which shortly left for her base in the Bermuda Islands, off the
Florida coast. The USS “Fort Jackson” was a 1850-ton wooden
side-wheel cruiser, built at New York City in 1862 as the civilian
steamship “Union”. She was purchased by the U.S. Navy in July 1863
and after converting her to a warship, she was placed in commission
as USS “Fort Jackson” in August 1863. In late 1863, the USS “Fort
Jackson” joined the North Atlantic Blockading Squadron and during
the next year enforced the blockade of the Confederate Atlantic
coastline. He further stated that shortly after leaving on one her
voyages out of Bermuda, there was an accident and the wooden ship
caught fire, during which he was burnt. Though the ship was saved,
he had to be transported back to the Navy Hospital in Brooklyn, New
York for treatment of his burns. After several weeks of treatment,
he said, the doctors came to the conclusion he would not be fit for
sea duty for a considerable amount of time and was offered a medical
discharge; which he took, remaining in New York until the conclusion
of the war.
In reality, according to the Office of the Auditor for the U. S.
Navy, Hazelman in fact did not enlist on August 14, 1863 aboard the
USS “Fort Jackson”, but aboard the USS “North Carolina”, a receiving
ship, on which he served until August 18, 1863; at which time he
boarded the USS “Fort Jackson” and remained until December 5, 1863.
The record further shows Hazelman then served aboard the USS “North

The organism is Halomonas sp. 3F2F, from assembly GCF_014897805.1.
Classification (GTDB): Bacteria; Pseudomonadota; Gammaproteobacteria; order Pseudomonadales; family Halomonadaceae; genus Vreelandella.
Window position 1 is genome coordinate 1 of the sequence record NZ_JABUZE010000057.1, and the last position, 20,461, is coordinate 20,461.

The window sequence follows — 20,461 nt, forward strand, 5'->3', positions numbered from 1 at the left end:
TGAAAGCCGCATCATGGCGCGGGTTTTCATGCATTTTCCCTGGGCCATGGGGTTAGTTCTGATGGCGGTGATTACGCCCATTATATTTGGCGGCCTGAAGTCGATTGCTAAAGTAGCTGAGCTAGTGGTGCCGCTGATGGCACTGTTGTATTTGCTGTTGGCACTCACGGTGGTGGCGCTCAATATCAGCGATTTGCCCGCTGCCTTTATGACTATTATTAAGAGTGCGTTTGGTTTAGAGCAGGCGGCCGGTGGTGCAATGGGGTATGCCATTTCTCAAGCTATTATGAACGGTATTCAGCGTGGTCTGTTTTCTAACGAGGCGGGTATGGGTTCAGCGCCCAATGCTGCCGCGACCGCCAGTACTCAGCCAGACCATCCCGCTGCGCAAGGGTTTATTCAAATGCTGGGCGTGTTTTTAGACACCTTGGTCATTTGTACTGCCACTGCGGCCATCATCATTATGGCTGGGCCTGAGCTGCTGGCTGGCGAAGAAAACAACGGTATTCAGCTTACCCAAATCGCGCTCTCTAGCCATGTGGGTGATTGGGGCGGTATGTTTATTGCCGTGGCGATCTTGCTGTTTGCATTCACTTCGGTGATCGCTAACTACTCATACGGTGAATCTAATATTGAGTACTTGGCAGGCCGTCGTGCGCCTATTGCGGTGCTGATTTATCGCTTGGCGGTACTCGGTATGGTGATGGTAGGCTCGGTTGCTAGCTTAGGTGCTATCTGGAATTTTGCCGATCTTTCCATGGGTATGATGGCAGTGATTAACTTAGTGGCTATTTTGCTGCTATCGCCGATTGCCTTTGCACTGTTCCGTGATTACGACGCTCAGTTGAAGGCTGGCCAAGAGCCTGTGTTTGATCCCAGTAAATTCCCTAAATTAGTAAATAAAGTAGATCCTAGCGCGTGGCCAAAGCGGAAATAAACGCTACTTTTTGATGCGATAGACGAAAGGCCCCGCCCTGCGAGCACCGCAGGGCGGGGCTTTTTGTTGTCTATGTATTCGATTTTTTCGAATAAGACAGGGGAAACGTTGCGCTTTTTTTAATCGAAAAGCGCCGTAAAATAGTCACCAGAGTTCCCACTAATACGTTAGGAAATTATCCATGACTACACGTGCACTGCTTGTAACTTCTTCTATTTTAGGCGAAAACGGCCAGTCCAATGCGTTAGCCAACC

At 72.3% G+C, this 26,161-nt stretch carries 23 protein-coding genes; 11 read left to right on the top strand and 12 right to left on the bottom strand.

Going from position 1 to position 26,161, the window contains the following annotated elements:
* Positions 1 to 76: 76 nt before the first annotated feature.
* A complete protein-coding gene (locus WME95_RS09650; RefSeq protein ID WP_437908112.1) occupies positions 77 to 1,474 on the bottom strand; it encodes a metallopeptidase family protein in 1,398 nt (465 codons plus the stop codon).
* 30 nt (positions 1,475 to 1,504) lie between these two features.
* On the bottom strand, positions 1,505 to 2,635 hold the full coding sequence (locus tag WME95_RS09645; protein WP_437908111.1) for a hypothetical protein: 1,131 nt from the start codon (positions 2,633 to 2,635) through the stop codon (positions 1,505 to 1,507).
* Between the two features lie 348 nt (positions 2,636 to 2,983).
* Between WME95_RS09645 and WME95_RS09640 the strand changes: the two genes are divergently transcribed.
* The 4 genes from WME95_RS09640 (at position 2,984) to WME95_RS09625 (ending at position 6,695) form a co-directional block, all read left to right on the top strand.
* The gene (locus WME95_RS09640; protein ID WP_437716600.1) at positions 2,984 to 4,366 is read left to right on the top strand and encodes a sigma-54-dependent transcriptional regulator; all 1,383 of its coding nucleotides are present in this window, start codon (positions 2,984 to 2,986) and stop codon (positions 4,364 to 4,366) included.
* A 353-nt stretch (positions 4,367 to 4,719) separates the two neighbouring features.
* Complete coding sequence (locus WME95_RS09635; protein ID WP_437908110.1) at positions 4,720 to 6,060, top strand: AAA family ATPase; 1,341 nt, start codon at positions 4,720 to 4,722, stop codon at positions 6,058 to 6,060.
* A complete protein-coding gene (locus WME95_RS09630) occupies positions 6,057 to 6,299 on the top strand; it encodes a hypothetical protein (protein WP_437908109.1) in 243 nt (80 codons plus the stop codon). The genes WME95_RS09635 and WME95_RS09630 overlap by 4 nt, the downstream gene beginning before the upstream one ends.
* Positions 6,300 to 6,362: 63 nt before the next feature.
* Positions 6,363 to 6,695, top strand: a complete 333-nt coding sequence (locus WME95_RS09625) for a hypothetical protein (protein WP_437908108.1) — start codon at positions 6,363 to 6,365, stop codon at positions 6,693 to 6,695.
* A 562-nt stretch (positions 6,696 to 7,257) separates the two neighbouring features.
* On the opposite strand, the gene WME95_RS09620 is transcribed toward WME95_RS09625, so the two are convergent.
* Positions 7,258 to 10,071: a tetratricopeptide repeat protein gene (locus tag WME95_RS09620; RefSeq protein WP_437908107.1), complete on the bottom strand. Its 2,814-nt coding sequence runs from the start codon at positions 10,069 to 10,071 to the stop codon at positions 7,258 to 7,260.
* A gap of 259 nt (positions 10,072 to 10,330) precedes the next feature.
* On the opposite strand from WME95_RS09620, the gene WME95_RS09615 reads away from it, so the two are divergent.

Carolina” again, until June 30, 1864. The only conclusion for the
discrepancies that can be ascertained is that due to his age and
disabilities, his memory of the events had become confused.
The “North Carolina” was a ship of the line whose keel was laid in
1818 in the Philadelphia Navy Yard where she was built. She was
launched in 1820 after being "fitted out" in the Norfolk Navy Yard
and commissioned in June 1824. She was 196 feet 3 inches long, 53
feet 6 inches wide at her beam, weighed 2,633 tons, carried 74 guns,
32 pounders and 42 pounders and had a complement of 820 men.
From April 1825 until May 1827, she served in the Mediterranean
fleet as Commodore John Roger’s flagship and again in South America
in May 1837. Her great size limited the number of ports she could be
of service to and she returned to New York Navy Yard and served as a
receiving ship for new sailors until 1866. She was sold for scrap at
New York on October 1, 1867 for $30,000.
Records reveal Hazelman arrived in Australia in July 1864, arriving
at Sandridge, Victoria, and living for a number of years at Lowerton
before moving to Mt. Scobie, near Kyabram, Victoria.
Hazelman married Eliza Blunt and the two of them made their home in
the Kyabram area while he worked at a number of jobs, including
being a boundary rider, a stockman, a labourer and a farmer.
Hazelman became a naturalized citizen of Australia in 1913 and at
the time had ten children listed as still living.
Theodore Laurent Hazelman died on June 21, 1934 at the age of
He was buried in the Kyabram Cemetery. The original house
constructed by Hazelman at Mt Scobie is today used as an
historic museum by the Kyabram Historical Society; having
been moved, according to the Kybram Historical Society, to
the Kyabram location from Mt. Scobie in the 1980’s.
thirteen children of Theodore Laurent & Eliza Hazelman
(William Theodore) 1879-1949
1881 (died 6 wks)
(John Thomas) 1885-1934
1889 (died 1yr)
(Joseph James) 1890-1944
Mary Louisa (Mary
(Francis Andrew) 1895-1968
Paul Eugene Camp,
University of south Florida, Spec. Coll. Library
Ray Parsons, Kyabram
Rosters of Florida's Confederate and Union Soliders 1861-1865,
David W. Hartman,
6 vols., 1995
Military History, Evans, Clement A., editor
Department of the
Navy, Office of the Auditor
Department of the
Navy, Naval Historical Center
Kyabram Free Press
Soldiers of Florida
in the Seminole Indian-Civil and Spanish-American Wars, Live
Oak: Democrat Book and Job Print. 1903.
Hazelman, Pension Records